What are the key military history tourist attractions San Francisco? Fort Point National Historic Site and Angel Island are just two of the top SF tourist attractions for military history lovers.
The Bay Area has been a key military site for hundreds of years. There are dozens of military spots around, but many are either abandoned or people are not allowed to visit them.
This list includes the ten most interesting military history tourist attractions San Francisco that you can visit during your stay here. At the end, you'll also learn about the best time to visit SF to appreciate its living military history.
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The first one on the list is the Fort Point National Historic Site. This is one of my favorite military history tourist attractions San Francisco. The historic building on Fort Point was built in the late 1800s by the US Military.
They needed the building in this spot to protect the area from unwanted visitors or anyone looking to attack the US from this point. The site was almost destroyed during the building of the Golden Gate Bridge, but engineers reworked the plans to build around it.
Today, the attraction is free to visit. It is also one of the best places to get some great shots of the Golden Gate Bridge. Click through for more pictures, history, and visiting tips for this military history museum.
The National Cemetery in located in the Presidio, an old military base on the northern side of the city. This is one of only a few cemeteries still within the city limits of San Francisco.
The first person was buried here in 1854. The US government designated it as an official military cemetery in 1884.
This is another one of the military history tourist attractions San Francisco that is free to visit. Click through for more information including pictures of the cemetery and visiting tips.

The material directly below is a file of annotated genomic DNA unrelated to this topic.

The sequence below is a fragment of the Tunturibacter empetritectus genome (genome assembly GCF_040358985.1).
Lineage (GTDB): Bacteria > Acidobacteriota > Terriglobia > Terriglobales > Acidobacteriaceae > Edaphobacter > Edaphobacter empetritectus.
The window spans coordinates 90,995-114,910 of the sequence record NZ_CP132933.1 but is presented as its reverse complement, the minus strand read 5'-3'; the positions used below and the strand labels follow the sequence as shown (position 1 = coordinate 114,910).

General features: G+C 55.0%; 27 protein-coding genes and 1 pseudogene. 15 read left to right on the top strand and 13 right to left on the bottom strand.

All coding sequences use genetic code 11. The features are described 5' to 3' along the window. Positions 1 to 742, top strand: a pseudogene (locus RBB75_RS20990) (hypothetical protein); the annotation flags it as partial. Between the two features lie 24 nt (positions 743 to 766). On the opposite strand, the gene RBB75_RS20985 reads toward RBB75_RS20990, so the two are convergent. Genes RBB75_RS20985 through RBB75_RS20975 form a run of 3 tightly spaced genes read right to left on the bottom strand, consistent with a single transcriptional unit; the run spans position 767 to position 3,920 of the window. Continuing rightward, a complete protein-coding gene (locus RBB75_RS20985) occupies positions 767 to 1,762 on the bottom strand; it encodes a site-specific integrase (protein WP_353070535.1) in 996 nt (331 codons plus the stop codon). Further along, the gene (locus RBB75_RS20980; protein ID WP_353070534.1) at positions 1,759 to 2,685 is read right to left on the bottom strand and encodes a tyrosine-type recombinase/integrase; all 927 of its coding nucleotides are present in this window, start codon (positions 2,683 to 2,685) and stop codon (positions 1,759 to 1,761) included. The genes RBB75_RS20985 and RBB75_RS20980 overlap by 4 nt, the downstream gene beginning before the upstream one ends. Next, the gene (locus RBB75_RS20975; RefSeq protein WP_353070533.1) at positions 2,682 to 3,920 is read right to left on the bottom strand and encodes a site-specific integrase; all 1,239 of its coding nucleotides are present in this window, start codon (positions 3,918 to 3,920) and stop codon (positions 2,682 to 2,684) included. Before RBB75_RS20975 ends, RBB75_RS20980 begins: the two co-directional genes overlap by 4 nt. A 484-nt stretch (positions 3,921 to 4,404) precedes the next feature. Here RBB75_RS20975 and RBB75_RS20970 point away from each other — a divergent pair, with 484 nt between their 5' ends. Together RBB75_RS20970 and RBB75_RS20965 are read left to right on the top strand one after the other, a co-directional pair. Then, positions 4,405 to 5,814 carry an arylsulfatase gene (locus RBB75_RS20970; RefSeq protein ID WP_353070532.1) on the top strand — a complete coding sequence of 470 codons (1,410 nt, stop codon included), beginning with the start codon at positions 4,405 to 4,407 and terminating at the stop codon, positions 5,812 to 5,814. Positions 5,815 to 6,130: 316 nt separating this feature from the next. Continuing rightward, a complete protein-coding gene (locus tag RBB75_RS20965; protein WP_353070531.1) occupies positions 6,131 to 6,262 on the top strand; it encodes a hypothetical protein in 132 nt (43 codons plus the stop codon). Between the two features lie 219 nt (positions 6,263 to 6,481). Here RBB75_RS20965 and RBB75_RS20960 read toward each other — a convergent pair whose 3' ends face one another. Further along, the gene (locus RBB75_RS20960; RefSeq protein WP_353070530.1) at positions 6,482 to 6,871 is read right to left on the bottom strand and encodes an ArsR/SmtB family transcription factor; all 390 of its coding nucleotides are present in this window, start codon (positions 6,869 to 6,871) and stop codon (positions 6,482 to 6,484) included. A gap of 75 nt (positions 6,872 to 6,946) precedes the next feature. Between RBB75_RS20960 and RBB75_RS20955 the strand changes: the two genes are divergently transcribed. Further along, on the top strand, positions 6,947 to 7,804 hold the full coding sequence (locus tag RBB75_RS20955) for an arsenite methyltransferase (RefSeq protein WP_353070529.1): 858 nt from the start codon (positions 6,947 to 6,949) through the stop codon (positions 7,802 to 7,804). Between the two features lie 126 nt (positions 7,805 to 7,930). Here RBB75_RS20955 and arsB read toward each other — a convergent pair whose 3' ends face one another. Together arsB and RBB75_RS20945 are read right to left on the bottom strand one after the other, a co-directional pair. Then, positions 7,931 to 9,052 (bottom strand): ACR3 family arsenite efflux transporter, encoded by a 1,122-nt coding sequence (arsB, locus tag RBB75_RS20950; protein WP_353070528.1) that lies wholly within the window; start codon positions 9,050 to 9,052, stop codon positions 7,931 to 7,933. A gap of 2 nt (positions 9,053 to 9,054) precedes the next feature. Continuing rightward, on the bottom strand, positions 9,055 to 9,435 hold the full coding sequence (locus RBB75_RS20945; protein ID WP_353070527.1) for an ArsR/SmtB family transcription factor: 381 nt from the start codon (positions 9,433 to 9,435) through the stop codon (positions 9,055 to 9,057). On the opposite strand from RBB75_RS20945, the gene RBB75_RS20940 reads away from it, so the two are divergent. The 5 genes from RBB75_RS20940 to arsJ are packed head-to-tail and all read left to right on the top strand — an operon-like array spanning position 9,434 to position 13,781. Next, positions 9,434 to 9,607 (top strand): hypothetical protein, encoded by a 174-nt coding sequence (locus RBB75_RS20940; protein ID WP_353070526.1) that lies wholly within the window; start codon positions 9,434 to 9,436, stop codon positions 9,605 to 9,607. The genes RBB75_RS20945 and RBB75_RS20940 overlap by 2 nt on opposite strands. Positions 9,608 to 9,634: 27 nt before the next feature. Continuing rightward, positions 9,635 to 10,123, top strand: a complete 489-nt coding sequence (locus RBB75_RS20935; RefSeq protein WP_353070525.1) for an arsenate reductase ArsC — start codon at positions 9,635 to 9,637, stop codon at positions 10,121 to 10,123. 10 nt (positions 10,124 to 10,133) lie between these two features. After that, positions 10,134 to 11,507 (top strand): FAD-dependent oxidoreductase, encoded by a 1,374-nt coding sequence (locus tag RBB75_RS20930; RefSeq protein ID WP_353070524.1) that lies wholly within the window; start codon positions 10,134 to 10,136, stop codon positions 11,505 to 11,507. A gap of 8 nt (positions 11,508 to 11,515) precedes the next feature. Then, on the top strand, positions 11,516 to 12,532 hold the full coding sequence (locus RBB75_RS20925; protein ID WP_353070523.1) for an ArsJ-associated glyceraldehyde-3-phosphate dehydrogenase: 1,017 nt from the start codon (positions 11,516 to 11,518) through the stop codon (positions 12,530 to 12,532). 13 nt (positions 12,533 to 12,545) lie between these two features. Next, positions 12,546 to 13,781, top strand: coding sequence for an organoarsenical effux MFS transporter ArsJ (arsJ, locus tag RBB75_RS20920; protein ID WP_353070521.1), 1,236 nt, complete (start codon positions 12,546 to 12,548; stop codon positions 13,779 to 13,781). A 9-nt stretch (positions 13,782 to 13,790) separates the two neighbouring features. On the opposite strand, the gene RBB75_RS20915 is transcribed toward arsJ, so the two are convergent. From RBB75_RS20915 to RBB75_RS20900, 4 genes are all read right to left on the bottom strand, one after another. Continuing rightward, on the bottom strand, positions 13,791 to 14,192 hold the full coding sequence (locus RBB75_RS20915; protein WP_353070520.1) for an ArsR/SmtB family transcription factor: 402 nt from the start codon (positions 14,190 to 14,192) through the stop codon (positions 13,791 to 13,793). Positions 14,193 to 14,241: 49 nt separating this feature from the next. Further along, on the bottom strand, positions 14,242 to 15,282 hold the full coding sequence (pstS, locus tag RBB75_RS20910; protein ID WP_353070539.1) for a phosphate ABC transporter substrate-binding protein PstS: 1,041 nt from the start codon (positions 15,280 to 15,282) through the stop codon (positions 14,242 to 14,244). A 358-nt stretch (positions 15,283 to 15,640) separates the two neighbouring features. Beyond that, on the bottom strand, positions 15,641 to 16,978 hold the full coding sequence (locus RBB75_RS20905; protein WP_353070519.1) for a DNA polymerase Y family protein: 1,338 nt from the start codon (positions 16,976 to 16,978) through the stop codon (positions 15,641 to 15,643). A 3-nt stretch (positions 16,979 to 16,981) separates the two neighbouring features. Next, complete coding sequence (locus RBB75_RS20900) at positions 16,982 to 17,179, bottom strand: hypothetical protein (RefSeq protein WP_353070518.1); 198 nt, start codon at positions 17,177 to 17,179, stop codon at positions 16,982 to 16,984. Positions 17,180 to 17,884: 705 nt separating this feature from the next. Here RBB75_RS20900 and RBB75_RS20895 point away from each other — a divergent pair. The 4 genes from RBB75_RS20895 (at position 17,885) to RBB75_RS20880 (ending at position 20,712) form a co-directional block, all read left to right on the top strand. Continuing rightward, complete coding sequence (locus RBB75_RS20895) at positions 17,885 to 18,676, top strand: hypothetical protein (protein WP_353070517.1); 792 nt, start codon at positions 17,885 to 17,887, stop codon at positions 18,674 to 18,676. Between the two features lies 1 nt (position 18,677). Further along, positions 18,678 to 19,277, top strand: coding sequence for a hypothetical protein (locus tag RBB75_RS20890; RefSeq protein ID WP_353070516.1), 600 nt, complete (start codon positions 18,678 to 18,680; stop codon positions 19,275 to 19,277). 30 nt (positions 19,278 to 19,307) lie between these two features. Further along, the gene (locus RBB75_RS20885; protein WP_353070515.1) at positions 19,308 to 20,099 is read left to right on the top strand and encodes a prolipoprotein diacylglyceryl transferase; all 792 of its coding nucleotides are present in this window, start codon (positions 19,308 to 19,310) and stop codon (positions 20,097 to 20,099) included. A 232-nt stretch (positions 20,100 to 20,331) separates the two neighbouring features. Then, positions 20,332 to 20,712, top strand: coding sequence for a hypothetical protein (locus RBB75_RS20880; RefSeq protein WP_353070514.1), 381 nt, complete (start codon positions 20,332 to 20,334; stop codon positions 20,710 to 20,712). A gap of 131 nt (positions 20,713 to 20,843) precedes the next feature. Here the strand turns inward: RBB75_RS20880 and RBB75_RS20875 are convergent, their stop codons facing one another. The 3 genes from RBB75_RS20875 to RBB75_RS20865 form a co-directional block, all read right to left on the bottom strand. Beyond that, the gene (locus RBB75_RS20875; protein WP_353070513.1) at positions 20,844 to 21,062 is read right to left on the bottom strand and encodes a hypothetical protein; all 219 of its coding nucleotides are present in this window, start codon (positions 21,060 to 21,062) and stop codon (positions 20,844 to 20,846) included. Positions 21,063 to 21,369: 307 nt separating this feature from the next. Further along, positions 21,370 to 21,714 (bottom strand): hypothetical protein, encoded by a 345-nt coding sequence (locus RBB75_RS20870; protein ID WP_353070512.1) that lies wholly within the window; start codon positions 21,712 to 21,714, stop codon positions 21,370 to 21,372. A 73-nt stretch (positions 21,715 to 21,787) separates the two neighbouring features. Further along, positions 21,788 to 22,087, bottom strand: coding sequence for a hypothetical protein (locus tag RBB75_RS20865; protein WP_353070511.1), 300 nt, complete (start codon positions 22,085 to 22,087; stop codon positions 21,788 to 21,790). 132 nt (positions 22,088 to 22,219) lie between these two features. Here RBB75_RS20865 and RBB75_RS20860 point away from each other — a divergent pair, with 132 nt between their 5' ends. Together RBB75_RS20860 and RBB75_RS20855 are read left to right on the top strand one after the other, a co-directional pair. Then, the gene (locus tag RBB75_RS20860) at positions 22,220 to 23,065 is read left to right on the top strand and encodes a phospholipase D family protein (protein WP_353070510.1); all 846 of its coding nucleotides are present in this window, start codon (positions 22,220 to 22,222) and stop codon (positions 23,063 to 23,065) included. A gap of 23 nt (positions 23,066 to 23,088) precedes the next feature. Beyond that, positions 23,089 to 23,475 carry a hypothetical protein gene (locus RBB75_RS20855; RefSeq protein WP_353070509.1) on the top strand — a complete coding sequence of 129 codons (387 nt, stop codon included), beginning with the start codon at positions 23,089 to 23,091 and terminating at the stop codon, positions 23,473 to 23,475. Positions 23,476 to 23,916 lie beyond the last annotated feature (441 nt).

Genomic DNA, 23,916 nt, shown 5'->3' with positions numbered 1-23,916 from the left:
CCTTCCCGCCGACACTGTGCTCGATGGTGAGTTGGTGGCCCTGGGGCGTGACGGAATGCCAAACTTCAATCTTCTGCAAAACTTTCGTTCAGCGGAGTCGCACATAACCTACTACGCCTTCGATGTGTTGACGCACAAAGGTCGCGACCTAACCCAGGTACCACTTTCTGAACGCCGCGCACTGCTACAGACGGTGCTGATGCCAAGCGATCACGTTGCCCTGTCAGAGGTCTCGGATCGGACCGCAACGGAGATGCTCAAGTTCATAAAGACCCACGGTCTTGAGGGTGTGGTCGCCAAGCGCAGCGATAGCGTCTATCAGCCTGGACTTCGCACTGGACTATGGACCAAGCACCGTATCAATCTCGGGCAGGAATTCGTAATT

The SS Jeremiah O'Brien is an historic World War II Liberty ship. Its home is on Pier 45 in San Francisco's Fisherman's Wharf.
Built in 1943, it was sent off to war and survived, but then sat around for years. It was saved from demolition and rehabbed through donations from many other military history lovers. The ship is one of only two fully functional Liberty ships still remaining.
You can either visit it while its docked or get a ticket for a ride around the bay during one of its many special events. It's also one of the military history tourist attractions San Francisco included with the Go San Francisco Discount Pass.
If you plan on visiting, you can save money on your tickets with this attraction pass.
Angel Island is another historic military site. This island sits in the middle of the San Francisco Bay about a mile from shore.
During the Civil War era, in response to fears that Confederate sympathizers would attack the Bay Area, the US Army built a base here called Camp Reynolds in 1963. The base contained artillery batteries and an unofficial "water battery" on the wharf.
Today, two buildings at Camp Reynolds are open for visitors. Read on to discover a little more about the island, how you get there, and tips for getting over to the military history tourist attractions once you arrive.
>> Angel Island
The USS Pampanito is a World War II Balao-class submarine. Like the SS Jeremiah O'Brien, it was also built in 1943 and now calls Pier 45 in San Francisco home.
This historic submarine was responsible for patrolling the Pacific during World War II. During its six operations, it sunk several Japanese ships and damaged many others.
The USS Pampanito is now open to visitors every day starting at 9 am. A tour of the submarine takes around an hour to an hour and a half.
Most people now know the northwestern corner of San Francisco as Lands End, that rugged edge of the Pacific coastline whose trails overlook the Golden Gate Bridge and the Pacific entrance to the bay.